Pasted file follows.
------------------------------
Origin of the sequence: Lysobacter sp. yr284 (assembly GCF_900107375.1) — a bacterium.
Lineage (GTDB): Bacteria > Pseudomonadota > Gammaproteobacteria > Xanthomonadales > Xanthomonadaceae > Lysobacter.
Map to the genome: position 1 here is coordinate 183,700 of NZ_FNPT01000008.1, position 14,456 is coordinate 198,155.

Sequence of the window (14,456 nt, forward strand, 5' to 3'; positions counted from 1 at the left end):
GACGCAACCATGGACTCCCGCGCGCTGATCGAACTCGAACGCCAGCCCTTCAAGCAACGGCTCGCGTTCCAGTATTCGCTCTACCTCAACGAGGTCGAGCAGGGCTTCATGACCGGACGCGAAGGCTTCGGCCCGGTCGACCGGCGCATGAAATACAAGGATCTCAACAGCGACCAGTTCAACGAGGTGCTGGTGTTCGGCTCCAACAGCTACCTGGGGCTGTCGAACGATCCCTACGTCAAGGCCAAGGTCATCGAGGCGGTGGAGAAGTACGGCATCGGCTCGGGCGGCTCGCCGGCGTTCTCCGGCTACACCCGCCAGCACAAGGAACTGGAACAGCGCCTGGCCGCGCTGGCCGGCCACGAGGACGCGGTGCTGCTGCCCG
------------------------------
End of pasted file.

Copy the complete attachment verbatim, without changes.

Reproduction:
Origin of the sequence: Lysobacter sp. yr284 (assembly GCF_900107375.1) — a bacterium.
Lineage (GTDB): Bacteria > Pseudomonadota > Gammaproteobacteria > Xanthomonadales > Xanthomonadaceae > Lysobacter.
Map to the genome: position 1 here is coordinate 183,700 of NZ_FNPT01000008.1, position 14,456 is coordinate 198,155.

Sequence of the window (14,456 nt, forward strand, 5' to 3'; positions counted from 1 at the left end):
GACGCAACCATGGACTCCCGCGCGCTGATCGAACTCGAACGCCAGCCCTTCAAGCAACGGCTCGCGTTCCAGTATTCGCTCTACCTCAACGAGGTCGAGCAGGGCTTCATGACCGGACGCGAAGGCTTCGGCCCGGTCGACCGGCGCATGAAATACAAGGATCTCAACAGCGACCAGTTCAACGAGGTGCTGGTGTTCGGCTCCAACAGCTACCTGGGGCTGTCGAACGATCCCTACGTCAAGGCCAAGGTCATCGAGGCGGTGGAGAAGTACGGCATCGGCTCGGGCGGCTCGCCGGCGTTCTCCGGCTACACCCGCCAGCACAAGGAACTGGAACAGCGCCTGGCCGCGCTGGCCGGCCACGAGGACGCGGTGCTGCTGCCCG